Recession Leads to Increase in Dog Abandonment

K9 Magazine‘s editor and publisher Ryan O’Meara has issued a warning that the economic recession in Britain is leading to a growing number of dogs being surrendered to animal re-homing charities, placing an even greater burden on an already over-stretched sector.

The UK national dog adoption service www.DogsBlog.com has reported a surge in the number of people seeking to rehome their dogs due to the knock on effects of the worldwide credit crunch.

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The website has seen a 200% increase in the number of people asking for information on rehoming their pets since the start of 2012.

The most common credit crunch related reasons cited for giving a dog up are:

1) Can no longer afford to keep the dog
2) Losing home / eviction – resulting in having to rent or live with friends and family
3) Being forced to work longer hours – not enough time to spare for the dog
4) Loss of job resulting in need to downscale to smaller property unsuitable for dog

O’Meara, a co-founder of UK dog adoption site DogsBlog.com says there are ways to avoid the credit crunch resulting in dog rehoming:

“Dogs do and always will cost money and yes, they do need a place to sleep, a bed, food and water. But ultimately there are measures owners can take to ensure this period of economic belt tightening does not cost dogs their homes.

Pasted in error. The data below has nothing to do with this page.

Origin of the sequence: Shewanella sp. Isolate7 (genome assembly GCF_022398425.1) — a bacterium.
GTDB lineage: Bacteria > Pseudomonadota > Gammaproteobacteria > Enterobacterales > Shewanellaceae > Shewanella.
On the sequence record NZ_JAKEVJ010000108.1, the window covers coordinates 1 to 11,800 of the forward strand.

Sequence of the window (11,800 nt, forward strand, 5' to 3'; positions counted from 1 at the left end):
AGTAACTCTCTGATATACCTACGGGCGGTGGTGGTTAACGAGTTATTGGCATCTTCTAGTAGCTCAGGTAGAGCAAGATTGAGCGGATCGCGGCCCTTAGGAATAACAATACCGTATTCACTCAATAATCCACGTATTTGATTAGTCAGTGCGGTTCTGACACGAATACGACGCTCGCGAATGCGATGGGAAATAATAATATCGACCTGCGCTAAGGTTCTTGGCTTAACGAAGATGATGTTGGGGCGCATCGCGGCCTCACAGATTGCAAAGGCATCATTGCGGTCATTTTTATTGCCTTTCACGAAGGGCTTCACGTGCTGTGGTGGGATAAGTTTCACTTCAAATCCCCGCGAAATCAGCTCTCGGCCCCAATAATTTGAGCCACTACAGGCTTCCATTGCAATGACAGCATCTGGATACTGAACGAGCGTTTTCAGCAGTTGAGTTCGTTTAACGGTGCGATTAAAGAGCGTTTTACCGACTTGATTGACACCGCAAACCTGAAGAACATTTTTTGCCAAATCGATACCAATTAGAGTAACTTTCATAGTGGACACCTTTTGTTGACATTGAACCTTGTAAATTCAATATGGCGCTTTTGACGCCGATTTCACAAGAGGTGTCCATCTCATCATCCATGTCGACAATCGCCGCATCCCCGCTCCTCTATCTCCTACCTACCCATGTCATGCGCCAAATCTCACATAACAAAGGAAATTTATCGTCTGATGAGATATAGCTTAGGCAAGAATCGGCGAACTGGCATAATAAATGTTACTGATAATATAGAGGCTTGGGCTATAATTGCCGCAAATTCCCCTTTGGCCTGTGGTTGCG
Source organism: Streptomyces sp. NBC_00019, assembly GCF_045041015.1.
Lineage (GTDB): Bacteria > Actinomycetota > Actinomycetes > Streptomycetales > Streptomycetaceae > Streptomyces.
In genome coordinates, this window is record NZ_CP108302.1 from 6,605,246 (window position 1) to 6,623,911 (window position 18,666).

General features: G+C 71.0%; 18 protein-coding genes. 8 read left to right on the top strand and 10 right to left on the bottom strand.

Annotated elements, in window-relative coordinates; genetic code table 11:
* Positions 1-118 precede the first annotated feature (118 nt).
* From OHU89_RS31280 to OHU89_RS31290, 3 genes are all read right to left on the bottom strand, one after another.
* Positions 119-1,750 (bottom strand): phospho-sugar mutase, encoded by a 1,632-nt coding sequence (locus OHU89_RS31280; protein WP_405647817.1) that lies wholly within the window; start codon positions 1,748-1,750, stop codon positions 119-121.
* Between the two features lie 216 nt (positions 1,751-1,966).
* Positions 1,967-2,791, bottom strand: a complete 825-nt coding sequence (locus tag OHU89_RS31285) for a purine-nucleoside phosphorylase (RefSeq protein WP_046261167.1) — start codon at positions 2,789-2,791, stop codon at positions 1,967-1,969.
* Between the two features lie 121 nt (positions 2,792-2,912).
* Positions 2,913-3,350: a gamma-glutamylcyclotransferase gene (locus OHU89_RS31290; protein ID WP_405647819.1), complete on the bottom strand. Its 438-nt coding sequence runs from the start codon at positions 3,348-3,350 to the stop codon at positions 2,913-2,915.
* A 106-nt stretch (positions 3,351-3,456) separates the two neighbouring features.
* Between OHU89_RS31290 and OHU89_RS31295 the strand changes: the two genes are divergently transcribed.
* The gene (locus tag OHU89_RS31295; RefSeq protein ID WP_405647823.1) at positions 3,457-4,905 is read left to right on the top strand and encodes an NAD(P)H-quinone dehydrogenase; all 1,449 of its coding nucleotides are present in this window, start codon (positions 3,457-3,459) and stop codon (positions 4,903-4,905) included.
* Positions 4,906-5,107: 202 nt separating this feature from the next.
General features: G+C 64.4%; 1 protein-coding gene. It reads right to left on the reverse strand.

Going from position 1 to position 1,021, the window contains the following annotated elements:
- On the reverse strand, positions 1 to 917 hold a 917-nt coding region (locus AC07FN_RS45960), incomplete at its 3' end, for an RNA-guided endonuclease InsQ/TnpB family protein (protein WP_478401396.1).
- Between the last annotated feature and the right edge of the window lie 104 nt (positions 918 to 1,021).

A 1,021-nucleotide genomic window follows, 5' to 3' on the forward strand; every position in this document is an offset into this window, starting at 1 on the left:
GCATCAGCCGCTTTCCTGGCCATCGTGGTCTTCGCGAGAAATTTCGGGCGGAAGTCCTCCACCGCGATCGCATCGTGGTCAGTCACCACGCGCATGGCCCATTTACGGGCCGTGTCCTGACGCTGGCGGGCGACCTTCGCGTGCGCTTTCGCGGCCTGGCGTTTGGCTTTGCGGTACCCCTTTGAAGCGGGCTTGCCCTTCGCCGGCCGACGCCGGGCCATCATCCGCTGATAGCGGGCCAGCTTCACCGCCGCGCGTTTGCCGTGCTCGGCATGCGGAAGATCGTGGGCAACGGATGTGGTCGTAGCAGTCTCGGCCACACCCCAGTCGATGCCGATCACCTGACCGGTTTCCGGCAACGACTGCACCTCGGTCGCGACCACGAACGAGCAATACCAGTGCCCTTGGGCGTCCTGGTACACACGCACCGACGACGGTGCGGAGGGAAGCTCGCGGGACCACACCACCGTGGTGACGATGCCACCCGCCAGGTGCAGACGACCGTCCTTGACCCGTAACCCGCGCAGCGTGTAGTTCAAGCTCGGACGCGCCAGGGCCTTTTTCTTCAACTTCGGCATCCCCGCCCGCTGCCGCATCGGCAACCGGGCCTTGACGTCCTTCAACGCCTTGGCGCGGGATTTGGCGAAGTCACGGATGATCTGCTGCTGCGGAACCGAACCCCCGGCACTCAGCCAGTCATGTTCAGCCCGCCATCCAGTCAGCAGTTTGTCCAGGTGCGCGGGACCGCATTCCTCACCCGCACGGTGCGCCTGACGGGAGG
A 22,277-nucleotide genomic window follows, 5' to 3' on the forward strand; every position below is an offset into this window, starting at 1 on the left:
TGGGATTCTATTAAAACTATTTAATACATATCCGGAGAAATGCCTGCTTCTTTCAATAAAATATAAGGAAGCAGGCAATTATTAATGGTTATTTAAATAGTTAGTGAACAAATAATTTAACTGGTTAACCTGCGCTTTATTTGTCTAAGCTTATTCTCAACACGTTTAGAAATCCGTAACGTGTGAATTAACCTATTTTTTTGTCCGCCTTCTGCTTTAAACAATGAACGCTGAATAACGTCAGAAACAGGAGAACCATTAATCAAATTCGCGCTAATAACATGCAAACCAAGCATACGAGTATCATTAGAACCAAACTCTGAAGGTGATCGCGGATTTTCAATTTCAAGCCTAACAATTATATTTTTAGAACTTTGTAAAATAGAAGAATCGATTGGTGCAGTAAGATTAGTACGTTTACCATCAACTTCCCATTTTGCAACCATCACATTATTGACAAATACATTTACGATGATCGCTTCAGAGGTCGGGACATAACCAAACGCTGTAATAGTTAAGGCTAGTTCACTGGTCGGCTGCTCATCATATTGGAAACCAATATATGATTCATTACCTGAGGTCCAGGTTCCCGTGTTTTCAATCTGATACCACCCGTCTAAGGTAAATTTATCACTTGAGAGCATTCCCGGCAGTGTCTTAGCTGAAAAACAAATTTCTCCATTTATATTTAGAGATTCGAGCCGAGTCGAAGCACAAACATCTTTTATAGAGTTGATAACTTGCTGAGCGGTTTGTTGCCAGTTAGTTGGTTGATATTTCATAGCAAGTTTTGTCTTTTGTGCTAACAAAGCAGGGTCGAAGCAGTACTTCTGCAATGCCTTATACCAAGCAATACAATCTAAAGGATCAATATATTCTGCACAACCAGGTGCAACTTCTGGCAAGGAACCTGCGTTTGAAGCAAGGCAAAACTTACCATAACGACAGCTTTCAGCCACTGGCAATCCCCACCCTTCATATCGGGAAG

Pet insurance, for instance, enables owners to have their veterinary expenses covered in the event of accident or illness. Pet insurance policies start from as little as £10 per month which is just 32p per day. Food bills can be reduced, dogs do not need to have the most expensive supermarket own brand pet food to be happy and healthy, they can actually be happier and even healthier if owners do a deal with their local butcher to get the day’s unsold raw meat at reduced cost. And for those people who are suggesting to us that eviction is causing them to make a rapid decision about rehoming, they should plan, plan and plan some more.

If there is even the merest hint of losing a home, start talking with prospective landlords who will be happy to allow pets on their property. Very often a compromise deal can be had, provided it is planned for. For instance, some dog owners offer their landlords what is known as a dog-bond, a simple contract drawn up that tells the landlord that the dog’s owner is happy to pay for absolutely any damage or inconvenience caused by their pet. This peace of mind can persuade many landlords to be lenient on their no pets policy.”

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